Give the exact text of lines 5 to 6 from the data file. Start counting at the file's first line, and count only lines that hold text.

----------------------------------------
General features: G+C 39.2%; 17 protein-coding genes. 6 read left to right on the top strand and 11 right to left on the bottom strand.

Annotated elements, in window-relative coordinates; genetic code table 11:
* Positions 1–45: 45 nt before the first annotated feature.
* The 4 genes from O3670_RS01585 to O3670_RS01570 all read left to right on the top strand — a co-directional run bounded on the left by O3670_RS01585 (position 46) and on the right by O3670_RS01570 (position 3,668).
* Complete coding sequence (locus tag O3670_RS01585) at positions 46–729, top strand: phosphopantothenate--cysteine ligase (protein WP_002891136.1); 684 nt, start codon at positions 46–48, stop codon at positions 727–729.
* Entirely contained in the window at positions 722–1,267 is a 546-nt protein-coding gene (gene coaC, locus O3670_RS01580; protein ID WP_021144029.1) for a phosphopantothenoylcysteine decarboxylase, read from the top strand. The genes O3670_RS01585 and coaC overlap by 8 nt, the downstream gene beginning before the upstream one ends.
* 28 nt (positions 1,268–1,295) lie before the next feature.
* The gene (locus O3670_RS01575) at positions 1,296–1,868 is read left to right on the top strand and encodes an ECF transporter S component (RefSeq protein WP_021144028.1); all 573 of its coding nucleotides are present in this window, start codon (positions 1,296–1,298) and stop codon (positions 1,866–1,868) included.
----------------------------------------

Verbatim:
* Complete coding sequence (locus tag O3670_RS01585) at positions 46–729, top strand: phosphopantothenate--cysteine ligase (protein WP_002891136.1); 684 nt, start codon at positions 46–48, stop codon at positions 727–729.
* Entirely contained in the window at positions 722–1,267 is a 546-nt protein-coding gene (gene coaC, locus O3670_RS01580; protein ID WP_021144029.1) for a phosphopantothenoylcysteine decarboxylase, read from the top strand. The genes O3670_RS01585 and coaC overlap by 8 nt, the downstream gene beginning before the upstream one ends.